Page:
11.17.2005

Was it XLibris Nigeria?

I sent out my novel to agents for about 3 months under a pen name. I now have wonderful agent.

Today I received an e-amil from Xlibris, the Random House Ventures- yes, self-publishing - sent to my e-mail, the name on my e-mail address not even close to my pen name. The e-mail states that they have information about my wonderful writing. I have never had any communication with Random House for any reason, and the only people I ever used the pen name for any communication were agents. So, logically, who could have given my pen name out and my e-mail address? I chose only reputable agents, so am somewhat pissed that I even received this.

Are there agents out there giving out names to Xlibris? do they get a cut? What does Miss Snark think before I drink the entire bottle of Grey Goose as an antidote for cynicsm.


Step away from the bottle.
In fact, hand it over to Miss Snark for safekeeping.

There are all sorts of ways your email info can fall into the hands of the Empire. Just using your email on websites will render a snatch and grab. Log onto Writers Digest? They've got it.
Log onto the Random House website? They've got it.

How did you get the names of the agents who take e-queries? Someone's got your info there now too.

I have no idea if agents sell their mailing lists. I've never heard of such a thing. I've never been asked for mine, and I have a list of rejections that would choke a horse. Heck, a herd of horses.
I wonder how much they pay? I need a new mink coat this winter...and Killer Yapp needs new snow booties.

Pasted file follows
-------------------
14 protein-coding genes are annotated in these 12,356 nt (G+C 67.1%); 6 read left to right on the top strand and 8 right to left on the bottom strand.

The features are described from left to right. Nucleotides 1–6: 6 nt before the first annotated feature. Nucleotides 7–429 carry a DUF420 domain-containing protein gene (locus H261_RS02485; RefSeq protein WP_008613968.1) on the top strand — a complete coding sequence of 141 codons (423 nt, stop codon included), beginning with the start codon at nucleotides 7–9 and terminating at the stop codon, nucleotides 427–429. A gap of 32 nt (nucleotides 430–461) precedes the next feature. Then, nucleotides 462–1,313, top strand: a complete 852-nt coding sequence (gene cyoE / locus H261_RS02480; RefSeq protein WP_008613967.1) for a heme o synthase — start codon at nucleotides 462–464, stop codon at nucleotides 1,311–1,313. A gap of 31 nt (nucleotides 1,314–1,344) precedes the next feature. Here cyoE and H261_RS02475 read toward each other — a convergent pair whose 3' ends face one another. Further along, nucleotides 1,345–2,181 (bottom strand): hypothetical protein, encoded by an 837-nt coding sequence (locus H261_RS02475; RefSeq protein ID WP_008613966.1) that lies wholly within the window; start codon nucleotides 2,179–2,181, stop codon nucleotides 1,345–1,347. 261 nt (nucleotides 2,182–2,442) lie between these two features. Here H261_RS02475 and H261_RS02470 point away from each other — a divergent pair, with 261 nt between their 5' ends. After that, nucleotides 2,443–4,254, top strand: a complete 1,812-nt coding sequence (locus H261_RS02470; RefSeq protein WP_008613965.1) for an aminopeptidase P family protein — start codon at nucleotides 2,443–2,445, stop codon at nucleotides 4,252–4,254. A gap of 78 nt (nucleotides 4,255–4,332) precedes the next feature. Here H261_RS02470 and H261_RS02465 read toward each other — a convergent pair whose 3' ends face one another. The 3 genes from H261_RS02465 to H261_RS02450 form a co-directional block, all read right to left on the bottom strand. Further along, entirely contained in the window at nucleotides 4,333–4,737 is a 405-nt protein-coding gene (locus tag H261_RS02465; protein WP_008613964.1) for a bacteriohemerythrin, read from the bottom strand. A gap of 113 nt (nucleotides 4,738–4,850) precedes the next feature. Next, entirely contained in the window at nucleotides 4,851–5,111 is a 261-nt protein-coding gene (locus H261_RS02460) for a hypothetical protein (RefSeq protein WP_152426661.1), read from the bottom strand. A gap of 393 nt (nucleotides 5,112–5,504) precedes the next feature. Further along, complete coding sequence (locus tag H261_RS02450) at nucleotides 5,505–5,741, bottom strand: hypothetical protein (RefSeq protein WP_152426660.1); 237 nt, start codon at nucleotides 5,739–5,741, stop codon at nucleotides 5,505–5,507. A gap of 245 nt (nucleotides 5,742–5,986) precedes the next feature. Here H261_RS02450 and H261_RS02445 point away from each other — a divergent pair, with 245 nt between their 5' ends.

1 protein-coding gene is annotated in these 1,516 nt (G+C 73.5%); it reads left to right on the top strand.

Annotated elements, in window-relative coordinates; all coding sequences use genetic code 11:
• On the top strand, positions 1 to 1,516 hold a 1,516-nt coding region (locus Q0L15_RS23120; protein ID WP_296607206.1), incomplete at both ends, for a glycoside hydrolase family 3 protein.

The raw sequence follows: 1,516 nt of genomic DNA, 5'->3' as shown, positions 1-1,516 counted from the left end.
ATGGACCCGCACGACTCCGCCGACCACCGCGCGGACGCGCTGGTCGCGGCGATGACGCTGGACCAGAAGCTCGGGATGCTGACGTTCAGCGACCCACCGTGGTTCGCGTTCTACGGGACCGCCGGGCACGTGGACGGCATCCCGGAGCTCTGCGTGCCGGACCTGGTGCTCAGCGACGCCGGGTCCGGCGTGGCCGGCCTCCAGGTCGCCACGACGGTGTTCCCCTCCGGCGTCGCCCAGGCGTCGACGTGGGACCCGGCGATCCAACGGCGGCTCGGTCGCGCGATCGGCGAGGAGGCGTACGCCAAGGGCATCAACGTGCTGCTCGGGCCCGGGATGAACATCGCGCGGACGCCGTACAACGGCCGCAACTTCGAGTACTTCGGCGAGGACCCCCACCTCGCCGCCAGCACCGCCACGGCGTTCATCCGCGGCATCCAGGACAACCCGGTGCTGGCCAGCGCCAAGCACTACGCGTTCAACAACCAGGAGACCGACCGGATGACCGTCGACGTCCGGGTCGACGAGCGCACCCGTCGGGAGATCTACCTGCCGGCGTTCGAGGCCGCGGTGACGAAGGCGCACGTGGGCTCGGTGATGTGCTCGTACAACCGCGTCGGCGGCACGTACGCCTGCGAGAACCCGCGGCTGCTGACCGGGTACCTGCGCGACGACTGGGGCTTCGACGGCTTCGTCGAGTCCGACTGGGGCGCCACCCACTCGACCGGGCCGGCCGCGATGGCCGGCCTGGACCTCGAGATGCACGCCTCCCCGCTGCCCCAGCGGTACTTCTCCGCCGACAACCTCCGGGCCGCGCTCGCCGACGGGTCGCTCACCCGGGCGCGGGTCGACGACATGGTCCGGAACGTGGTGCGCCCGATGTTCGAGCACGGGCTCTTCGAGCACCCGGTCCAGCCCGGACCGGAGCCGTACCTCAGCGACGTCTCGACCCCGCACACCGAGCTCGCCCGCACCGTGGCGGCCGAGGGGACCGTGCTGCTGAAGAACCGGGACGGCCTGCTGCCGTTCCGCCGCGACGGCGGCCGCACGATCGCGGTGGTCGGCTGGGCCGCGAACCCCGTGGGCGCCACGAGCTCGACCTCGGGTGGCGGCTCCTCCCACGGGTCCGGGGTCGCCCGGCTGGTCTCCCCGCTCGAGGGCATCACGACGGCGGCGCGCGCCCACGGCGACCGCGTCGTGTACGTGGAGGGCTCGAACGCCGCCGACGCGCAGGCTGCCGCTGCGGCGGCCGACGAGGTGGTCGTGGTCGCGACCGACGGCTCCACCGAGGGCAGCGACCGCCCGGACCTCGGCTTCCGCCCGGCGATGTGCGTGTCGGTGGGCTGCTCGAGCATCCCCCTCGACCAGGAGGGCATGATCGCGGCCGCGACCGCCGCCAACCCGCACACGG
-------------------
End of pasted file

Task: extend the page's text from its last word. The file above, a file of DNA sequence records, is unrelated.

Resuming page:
Email may be fast and efficient but it's not fool proof and I'm the fool who can prove it....wait, that came out wrong.

I guess I better give back that sadly depleted bottle.

7 comments:

Cornelia Read said...

See the "Trolling for Suckers" post on Lee Goldberg's blog... http://leegoldberg.typepad.com/

Sounds like everyone got this email but me.

S. W. Vaughn said...

Splendid! I got this e-mail too. Whaddaya say: I'll drop my publisher, you drop your agent, and we'll all go to Xlibris and pay them a few hundred bucks in return for our no-doubt monumental share of those $1.6 million in royalties, plus an affiliation with Random House* (*Ventures)!

Where do I sign?

Carter said...

Yeah. I've gotten this one on both my e-mail addresses. I don't even open them, and they are now on my spam filter. I did consider stringing them along for a while to make that e-mail cost them something, even if just time, but I really don't have time to waste on idiots.

Linda Adams said...

Not only have I received email spam from self-publishing companies, one actually called me. I told her bluntly no and hung up.

As a side note, my co-writer and I were rejected by 60+ agents. There are people who would have gone to self-published after that many rejections. We went back and rewrote--and wouldn't have the much better story we have now if we'd self-published.

Kimi Dreams said...

Wow this must be a sign that I'm destined to make money selling books. I got one to and I haven't even published yet! Awesome!

Paul M Jessup said...

Hmm. I got one as well. I deleted it the moment I saw it was from Xlibres. Didn't they use to be like cafe press- publish for free, but give the author very little royalties? Either way, 99.87% chance it was not from your agent.

Peter L. Winkler said...

Xlibris is employing some bots that are scouring blogs and web sites looking for key words-write, writer, etc.-and if they see these they suck up the e-mail address.

They also simply bought e-mail addresses from Blogger a while back. Their first e-mail to me even said as much.

No big mystery here.